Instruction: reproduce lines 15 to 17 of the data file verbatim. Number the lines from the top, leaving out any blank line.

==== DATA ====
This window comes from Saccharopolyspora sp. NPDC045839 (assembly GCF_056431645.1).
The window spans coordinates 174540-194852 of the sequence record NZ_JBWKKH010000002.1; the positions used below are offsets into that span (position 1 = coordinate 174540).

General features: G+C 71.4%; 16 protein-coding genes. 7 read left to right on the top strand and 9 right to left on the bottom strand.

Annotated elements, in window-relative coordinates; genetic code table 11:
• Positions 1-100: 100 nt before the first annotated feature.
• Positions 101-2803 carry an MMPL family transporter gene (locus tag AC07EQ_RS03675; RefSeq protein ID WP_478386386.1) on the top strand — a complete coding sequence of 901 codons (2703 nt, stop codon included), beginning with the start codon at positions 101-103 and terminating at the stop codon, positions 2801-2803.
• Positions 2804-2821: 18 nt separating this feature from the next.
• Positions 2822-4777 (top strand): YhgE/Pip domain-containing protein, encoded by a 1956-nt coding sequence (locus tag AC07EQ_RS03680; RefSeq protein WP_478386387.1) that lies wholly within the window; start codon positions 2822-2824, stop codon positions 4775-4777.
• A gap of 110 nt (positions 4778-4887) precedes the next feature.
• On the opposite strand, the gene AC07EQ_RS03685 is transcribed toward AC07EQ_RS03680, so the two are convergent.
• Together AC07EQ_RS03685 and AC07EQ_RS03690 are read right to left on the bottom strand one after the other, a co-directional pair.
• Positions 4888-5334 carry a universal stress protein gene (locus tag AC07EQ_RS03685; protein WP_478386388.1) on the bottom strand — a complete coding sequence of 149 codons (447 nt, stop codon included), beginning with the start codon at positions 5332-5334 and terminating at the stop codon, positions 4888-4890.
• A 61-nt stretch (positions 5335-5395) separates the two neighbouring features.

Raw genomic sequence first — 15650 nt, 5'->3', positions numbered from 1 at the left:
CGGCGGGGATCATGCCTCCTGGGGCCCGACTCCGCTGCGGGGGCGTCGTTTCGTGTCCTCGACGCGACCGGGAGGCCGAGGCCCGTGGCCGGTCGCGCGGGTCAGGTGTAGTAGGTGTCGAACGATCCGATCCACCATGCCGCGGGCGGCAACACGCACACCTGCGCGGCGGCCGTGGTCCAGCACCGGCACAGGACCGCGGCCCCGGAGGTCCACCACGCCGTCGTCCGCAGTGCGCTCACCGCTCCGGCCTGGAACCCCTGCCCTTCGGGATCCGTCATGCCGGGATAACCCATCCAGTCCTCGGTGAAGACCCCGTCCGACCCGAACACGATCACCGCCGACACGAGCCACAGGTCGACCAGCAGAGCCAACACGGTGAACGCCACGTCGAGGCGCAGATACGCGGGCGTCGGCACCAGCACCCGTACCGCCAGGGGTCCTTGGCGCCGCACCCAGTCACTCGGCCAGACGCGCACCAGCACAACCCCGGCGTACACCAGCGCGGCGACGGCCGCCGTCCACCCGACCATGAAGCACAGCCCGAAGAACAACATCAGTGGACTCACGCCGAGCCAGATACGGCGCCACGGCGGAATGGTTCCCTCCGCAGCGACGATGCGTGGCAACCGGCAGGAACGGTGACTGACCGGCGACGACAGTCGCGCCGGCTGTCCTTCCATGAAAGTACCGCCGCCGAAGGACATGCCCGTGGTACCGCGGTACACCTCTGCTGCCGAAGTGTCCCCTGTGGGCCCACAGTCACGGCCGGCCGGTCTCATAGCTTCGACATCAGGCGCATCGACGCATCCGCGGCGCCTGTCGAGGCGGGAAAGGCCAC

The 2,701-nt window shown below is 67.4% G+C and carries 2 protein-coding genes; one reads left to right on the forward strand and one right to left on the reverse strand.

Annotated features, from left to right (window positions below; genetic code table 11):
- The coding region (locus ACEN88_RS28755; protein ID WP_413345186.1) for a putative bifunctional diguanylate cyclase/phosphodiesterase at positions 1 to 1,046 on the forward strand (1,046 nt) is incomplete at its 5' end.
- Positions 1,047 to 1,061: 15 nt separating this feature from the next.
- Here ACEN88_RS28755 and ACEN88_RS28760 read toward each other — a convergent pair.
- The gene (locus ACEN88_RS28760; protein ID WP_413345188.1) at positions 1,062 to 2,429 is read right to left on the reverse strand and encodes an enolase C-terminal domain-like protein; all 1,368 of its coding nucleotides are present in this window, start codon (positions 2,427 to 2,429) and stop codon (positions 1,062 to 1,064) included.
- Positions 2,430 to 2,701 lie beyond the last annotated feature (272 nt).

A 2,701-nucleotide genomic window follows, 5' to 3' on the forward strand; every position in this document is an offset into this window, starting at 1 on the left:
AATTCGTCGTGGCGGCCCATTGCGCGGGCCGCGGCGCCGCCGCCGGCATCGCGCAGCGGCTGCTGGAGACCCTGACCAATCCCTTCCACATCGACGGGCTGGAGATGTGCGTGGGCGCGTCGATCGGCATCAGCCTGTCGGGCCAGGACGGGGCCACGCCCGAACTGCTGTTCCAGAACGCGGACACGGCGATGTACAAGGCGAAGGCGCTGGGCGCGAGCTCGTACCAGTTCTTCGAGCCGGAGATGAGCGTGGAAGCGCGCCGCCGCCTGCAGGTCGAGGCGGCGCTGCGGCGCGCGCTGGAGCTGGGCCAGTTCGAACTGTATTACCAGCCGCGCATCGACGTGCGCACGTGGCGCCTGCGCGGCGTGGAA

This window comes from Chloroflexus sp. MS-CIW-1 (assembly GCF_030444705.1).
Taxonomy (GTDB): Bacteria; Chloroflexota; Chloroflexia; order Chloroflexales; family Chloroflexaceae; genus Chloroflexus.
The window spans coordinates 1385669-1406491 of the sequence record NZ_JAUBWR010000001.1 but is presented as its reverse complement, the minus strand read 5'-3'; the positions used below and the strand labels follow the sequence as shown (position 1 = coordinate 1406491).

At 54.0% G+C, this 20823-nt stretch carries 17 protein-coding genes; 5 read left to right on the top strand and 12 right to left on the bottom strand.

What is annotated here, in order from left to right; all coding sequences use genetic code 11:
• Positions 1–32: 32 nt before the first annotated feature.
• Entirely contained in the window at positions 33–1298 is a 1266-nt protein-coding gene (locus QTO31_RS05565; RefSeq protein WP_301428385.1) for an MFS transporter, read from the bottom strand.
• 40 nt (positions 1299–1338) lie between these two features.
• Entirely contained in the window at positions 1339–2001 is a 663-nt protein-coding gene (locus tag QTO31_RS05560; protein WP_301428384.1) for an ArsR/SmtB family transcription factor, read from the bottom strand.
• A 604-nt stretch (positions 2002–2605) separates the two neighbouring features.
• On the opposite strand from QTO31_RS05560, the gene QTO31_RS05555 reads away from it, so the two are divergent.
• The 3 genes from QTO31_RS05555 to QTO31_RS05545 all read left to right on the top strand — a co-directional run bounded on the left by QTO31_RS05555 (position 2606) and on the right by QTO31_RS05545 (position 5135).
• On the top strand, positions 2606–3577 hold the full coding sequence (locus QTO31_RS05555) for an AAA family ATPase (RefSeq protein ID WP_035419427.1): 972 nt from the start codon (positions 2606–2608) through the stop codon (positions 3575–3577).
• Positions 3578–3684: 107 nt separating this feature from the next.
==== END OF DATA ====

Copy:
CGGCGGGGATCATGCCTCCTGGGGCCCGACTCCGCTGCGGGGGCGTCGTTTCGTGTCCTCGACGCGACCGGGAGGCCGAGGCCCGTGGCCGGTCGCGCGGGTCAGGTGTAGTAGGTGTCGAACGATCCGATCCACCATGCCGCGGGCGGCAACACGCACACCTGCGCGGCGGCCGTGGTCCAGCACCGGCACAGGACCGCGGCCCCGGAGGTCCACCACGCCGTCGTCCGCAGTGCGCTCACCGCTCCGGCCTGGAACCCCTGCCCTTCGGGATCCGTCATGCCGGGATAACCCATCCAGTCCTCGGTGAAGACCCCGTCCGACCCGAACACGATCACCGCCGACACGAGCCACAGGTCGACCAGCAGAGCCAACACGGTGAACGCCACGTCGAGGCGCAGATACGCGGGCGTCGGCACCAGCACCCGTACCGCCAGGGGTCCTTGGCGCCGCACCCAGTCACTCGGCCAGACGCGCACCAGCACAACCCCGGCGTACACCAGCGCGGCGACGGCCGCCGTCCACCCGACCATGAAGCACAGCCCGAAGAACAACATCAGTGGACTCACGCCGAGCCAGATACGGCGCCACGGCGGAATGGTTCCCTCCGCAGCGACGATGCGTGGCAACCGGCAGGAACGGTGACTGACCGGCGACGACAGTCGCGCCGGCTGTCCTTCCATGAAAGTACCGCCGCCGAAGGACATGCCCGTGGTACCGCGGTACACCTCTGCTGCCGAAGTGTCCCCTGTGGGCCCACAGTCACGGCCGGCCGGTCTCATAGCTTCGACATCAGGCGCATCGACGCATCCGCGGCGCCTGTCGAGGCGGGAAAGGCCAC

The 2,701-nt window shown below is 67.4% G+C and carries 2 protein-coding genes; one reads left to right on the forward strand and one right to left on the reverse strand.

Annotated features, from left to right (window positions below; genetic code table 11):